Sweet Pea was 4 years old.
From: One of our friends gave us a set of Brain Quest Cards and Sweet Pea went crazy over the ones that involved story sequencing. Sequencing is a great early literacy activity so I found these heavy cardboard sequencing cards on Amazon for her. I also bought a workbook of cut and paste sequencing, that contains 3, 4 and 5 picture scenes.
- Sequencing Cards.
- Box or basket to contain the cards.
- Group each set of cards by scene and write a letter on the back that uniquely identifies each set. (For example, write an “A” on the back of each of the 3 cards that is about a girl planting a flower, a “B” on the back of each one that is about a boy pouring a glass of milk, etc..)
- Stack your cards and place them in a basket or box. Make sure all of the scenes are out-of-order, but kept together so your tot can easily identify which 3 cards are in a scene.
- Sit near your tot in a location with a lot of space.
- Show your tot how to select all 3 cards that belong to a scene, checking the back of each card to make sure that they have the same letter.
- Look through the 3 (out-of-order) cards and talk out loud about each of them. (i.e. “The girl is looking at a tall flower. The girl is planting a seed. The girl is watering the ground.”)
- Select the card that goes first and place it on the ground. Let your tot hear your thinking process about which card comes first. (“I wonder which card comes first… I guess there can’t be a flower before she plants the seed, so she must plant the seed first.”)
- Repeat for the remaining 2 cards in the scene.
- Let your child help you with the next set of cards.
- When she understands the game, let her try on her own.
Observations: Sweet Pea was very interested in the sequencing cards and completed every scene in the box in one sitting.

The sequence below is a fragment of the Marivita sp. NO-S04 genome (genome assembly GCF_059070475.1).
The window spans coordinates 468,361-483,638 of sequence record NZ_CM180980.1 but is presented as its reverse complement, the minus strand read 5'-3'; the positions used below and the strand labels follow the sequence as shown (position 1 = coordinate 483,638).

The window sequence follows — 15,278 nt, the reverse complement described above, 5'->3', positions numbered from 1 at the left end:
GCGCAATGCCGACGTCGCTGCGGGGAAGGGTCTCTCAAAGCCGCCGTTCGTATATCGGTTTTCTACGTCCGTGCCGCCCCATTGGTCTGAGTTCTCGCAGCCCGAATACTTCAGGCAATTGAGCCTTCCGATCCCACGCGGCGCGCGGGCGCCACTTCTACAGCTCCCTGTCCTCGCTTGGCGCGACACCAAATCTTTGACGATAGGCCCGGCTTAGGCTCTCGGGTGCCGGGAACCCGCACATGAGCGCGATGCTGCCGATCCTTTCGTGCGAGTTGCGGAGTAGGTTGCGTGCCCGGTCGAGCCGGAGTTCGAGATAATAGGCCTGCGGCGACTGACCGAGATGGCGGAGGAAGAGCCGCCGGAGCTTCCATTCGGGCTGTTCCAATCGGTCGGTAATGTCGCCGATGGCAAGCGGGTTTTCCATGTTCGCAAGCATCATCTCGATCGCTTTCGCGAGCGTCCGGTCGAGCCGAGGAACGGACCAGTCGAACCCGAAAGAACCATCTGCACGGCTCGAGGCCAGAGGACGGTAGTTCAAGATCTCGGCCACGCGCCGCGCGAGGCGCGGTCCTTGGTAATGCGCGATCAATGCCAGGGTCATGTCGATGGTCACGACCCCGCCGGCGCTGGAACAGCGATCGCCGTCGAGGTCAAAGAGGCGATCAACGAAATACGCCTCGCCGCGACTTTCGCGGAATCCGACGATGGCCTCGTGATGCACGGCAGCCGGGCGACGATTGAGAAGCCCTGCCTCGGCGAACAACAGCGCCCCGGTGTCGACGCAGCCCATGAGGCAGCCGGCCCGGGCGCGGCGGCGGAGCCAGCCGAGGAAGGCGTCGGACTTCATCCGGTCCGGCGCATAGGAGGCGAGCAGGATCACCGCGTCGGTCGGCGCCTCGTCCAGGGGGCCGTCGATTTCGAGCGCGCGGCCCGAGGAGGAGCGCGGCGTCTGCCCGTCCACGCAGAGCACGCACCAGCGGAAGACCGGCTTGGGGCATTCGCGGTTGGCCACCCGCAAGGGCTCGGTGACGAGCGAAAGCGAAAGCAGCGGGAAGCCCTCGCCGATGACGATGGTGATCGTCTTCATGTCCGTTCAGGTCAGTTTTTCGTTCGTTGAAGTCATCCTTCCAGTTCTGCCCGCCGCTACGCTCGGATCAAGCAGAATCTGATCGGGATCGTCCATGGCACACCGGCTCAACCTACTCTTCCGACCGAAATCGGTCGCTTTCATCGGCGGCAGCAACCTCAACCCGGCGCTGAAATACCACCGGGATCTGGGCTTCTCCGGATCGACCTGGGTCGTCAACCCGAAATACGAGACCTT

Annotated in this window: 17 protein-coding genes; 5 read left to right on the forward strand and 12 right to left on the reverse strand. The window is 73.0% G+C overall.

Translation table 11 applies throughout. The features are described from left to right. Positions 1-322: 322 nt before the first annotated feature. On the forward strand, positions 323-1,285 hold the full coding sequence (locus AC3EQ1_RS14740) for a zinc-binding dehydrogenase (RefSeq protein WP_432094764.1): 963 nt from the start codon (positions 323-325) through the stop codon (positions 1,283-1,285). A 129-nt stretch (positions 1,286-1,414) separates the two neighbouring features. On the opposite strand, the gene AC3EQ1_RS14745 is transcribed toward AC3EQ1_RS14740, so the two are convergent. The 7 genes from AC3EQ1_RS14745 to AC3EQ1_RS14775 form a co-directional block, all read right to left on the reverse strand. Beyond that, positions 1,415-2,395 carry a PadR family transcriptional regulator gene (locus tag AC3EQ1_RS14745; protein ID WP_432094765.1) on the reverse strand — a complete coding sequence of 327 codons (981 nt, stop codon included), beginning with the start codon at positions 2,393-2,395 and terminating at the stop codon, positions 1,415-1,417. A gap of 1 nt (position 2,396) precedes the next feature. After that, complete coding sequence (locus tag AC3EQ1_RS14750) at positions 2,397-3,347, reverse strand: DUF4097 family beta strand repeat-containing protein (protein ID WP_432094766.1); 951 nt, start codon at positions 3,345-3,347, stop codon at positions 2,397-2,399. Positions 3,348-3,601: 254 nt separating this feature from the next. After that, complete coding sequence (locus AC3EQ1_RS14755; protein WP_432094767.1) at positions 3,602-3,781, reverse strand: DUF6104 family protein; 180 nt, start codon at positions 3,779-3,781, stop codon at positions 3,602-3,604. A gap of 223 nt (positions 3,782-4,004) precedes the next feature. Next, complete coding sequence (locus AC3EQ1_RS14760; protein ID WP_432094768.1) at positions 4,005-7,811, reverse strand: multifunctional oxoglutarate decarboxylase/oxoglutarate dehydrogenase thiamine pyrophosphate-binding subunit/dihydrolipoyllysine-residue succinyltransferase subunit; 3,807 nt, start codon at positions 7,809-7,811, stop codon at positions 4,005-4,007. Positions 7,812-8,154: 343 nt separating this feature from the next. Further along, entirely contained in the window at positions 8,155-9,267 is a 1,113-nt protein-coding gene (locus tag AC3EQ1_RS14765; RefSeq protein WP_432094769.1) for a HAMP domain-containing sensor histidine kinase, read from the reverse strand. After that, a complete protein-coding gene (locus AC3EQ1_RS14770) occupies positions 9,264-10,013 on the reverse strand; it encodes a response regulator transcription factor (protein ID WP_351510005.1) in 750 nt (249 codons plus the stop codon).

I don’t know why Sweet Pea likes sequencing so much, but she had a really good time with it. She only made a few “mistakes”, and I tried not to correct her when I noticed a card that looked wrong, but instead asked her to tell me about the story. Interestingly, her explanation usually made some sense and it was fun to hear her thoughts about the sequence.
The cardboard card set seemed to be exactly the right level of challenge for Sweet Pea. The huge downside for me was that after Sweet Pea sequenced all of the cards, she was not interested in doing them again. The cardboard card set was about $10, and I think that is too expensive for a 1-time activity. I will probably put them away them for a while and bring them out again in several months. Hopefully she will want to do them again then.
If I had a school, a co-op or even a large family, these might be a good investment, but not really for only 1 child. So I have reservations about recommending this set for an individual, but I do think it would be very good for a larger group of preschoolers.
The workbook was only $5, but it is even less reusable than the cardboard one, because it is made of regular paper and each page is designed to be cut apart and then glued back into the correct order. I also thought that some of the sequences were too difficult for Sweet Pea to figure out. However, she loved coloring, cutting and pasting these sequences so I did feel as though I got my moneys worth. An industrious teacher might be able to color, cut and laminate these to make them reusable.
Notes from the Trenches: Regarding the cardboard card set, the first thing I noticed was that Sweet Pea was entirely overwhelmed by the volume of cards in the box. There were far too many cards for Sweet Pea to figure out which cards belonged in each set, so I had to label the backs to make it easier for find corresponding cards for each scene.
Rating: 3 Stars *(Fun, Easy, Independent)